Hindu God Brahma - the God of Creation
Brahma is the Hindu god of creation and one of the Trimurti. The others two Hindu Gods in the Trimurti are Vishnu and Shiva. Brahmas consort is Saraswati, the goddess of learning.
The Birth of Brahma from the Naval of Vishnu
According to the Puranas, Brahma is a self-born from a lotus flower which grew from the navel of Vishnu at the beginning of the universe. Thus comes one of his names Nabhija (born from the navel). Another legend says that Brahma was born in water. In this he deposited a seed that later became the golden egg. From the golden egg, Brahma, the creator was born, as Hiranyagarbha. The remaining materials of this golden egg expanded into the Brahm-anda or Universe.
Being born in water, Brahma is also called Kanja (born in water). Brahma is said also to be the son of the Supreme Being, Brahman and the female energy known as Prakrti or Maya.
The Great Hindu Trinity: The Trimurti-Shiva, Brahma & Vishnu
Brahma is traditionally depicted with four heads, four faces and four arms. With each head he continually recites one of the four Vedas. He is often depicted with a white beard, indicating the near eternal nature of his existence. He is shown as having four arms, with none holding a weapon, unlike most other Hindu Gods. One of his hands is shown holding a scepter in the form of a spoon, which is associated with the pouring of holy ghee or oil into a sacrificial pyre - indicating the fact that Brahma is the lord of sacrifices. Another of his hands holds a water-pot (sometimes depicted as a coconut shell containing water). The significance of the water is that it is the initial, all-encompassing ether in which the first element of creation evolved. Brahma also holds a string of malas that he uses to keep track of the Universe's time. He also is shown holding the Vedas, and sometimes, a lotus flower.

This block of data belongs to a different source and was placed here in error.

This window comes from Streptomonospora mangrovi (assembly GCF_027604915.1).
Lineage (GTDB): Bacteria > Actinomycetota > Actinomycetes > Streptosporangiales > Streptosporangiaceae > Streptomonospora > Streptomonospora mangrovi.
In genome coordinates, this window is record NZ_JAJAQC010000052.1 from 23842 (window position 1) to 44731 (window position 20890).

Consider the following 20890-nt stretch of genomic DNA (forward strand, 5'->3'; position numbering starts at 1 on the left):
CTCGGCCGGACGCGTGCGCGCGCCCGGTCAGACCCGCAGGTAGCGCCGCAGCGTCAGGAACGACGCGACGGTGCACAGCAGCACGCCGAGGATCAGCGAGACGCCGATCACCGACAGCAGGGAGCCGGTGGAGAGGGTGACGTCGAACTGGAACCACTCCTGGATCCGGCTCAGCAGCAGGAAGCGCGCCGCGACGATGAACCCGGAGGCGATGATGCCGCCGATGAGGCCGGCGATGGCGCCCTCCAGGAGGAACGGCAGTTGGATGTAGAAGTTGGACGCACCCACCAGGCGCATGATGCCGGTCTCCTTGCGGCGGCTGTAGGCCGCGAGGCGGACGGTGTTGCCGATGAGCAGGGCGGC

Another story in connection with Brahma's four heads is that when Brahma was creating the universe, he made a female deity known as Shatarupa (one with a hundred beautiful forms). Brahma became immediately infatuated. Shatarupa moved in various directions to avoid the gaze of Brahma. But wherever she went, Brahma developed a head. Thus, Brahma developed five heads, one on each side and one above the others.
In order to control Brahma, Shiva cut off the top head. Also, Shiva felt that Shatarupa was Brahma's daughter/son, being created by him. Therefore, Shiva determined, it was wrong for Brahma to become obsessed with her. He directed that there be no proper worship in India for the "unholy" Brahma. Thus, only Vishnu and Shiva continue to be worshipped, while Brahma is almost totally ignored. Ever since the incident, Brahma has been reciting the four Vedas in his attempt at repentance.
The Bhagavata Purana includes a story wherein the Brahma of our universe is called by Krishna to meet with the Brahmas of other worlds, some of which have many more than four heads, counting into the many thousands in some instances for Brahma's in control of universes much larger than our own.
Brahma's vehicle is a divine Swan. This divine bird is bestowed with a virtue called Neera-Ksheera Viveka or the ability to sep, this virtue indicates that one should learn to separate the good from the evil, then accept that which is valuable and discard that which is worthless or evil.